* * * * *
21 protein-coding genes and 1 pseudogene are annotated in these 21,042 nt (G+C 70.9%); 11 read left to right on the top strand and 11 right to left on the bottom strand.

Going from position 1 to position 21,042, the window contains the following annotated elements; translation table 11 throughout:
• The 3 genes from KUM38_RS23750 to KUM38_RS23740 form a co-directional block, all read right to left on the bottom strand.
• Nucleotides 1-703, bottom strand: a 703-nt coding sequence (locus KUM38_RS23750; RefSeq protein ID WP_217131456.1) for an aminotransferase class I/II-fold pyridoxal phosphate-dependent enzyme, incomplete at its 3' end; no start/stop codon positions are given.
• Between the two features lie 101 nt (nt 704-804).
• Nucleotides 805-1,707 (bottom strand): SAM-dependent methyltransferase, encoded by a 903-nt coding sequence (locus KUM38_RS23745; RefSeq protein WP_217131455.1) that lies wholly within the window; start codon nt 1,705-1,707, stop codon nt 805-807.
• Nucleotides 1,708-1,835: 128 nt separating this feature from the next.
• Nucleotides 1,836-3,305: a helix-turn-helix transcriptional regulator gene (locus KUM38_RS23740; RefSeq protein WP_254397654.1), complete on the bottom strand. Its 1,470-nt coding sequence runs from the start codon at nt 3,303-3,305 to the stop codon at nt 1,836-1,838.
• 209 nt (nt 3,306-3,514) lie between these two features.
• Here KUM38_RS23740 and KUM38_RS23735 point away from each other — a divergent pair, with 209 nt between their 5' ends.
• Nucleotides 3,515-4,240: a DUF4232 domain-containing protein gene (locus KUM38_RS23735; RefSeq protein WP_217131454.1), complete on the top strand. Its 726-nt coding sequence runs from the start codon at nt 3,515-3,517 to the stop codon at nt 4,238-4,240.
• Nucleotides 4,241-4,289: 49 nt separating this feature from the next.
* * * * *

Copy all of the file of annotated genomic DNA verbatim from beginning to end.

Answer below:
21 protein-coding genes and 1 pseudogene are annotated in these 21,042 nt (G+C 70.9%); 11 read left to right on the top strand and 11 right to left on the bottom strand.

Going from position 1 to position 21,042, the window contains the following annotated elements; translation table 11 throughout:
• The 3 genes from KUM38_RS23750 to KUM38_RS23740 form a co-directional block, all read right to left on the bottom strand.
• Nucleotides 1-703, bottom strand: a 703-nt coding sequence (locus KUM38_RS23750; RefSeq protein ID WP_217131456.1) for an aminotransferase class I/II-fold pyridoxal phosphate-dependent enzyme, incomplete at its 3' end; no start/stop codon positions are given.
• Between the two features lie 101 nt (nt 704-804).
• Nucleotides 805-1,707 (bottom strand): SAM-dependent methyltransferase, encoded by a 903-nt coding sequence (locus KUM38_RS23745; RefSeq protein WP_217131455.1) that lies wholly within the window; start codon nt 1,705-1,707, stop codon nt 805-807.
• Nucleotides 1,708-1,835: 128 nt separating this feature from the next.
• Nucleotides 1,836-3,305: a helix-turn-helix transcriptional regulator gene (locus KUM38_RS23740; RefSeq protein WP_254397654.1), complete on the bottom strand. Its 1,470-nt coding sequence runs from the start codon at nt 3,303-3,305 to the stop codon at nt 1,836-1,838.
• 209 nt (nt 3,306-3,514) lie between these two features.
• Here KUM38_RS23740 and KUM38_RS23735 point away from each other — a divergent pair, with 209 nt between their 5' ends.
• Nucleotides 3,515-4,240: a DUF4232 domain-containing protein gene (locus KUM38_RS23735; RefSeq protein WP_217131454.1), complete on the top strand. Its 726-nt coding sequence runs from the start codon at nt 3,515-3,517 to the stop codon at nt 4,238-4,240.
• Nucleotides 4,241-4,289: 49 nt separating this feature from the next.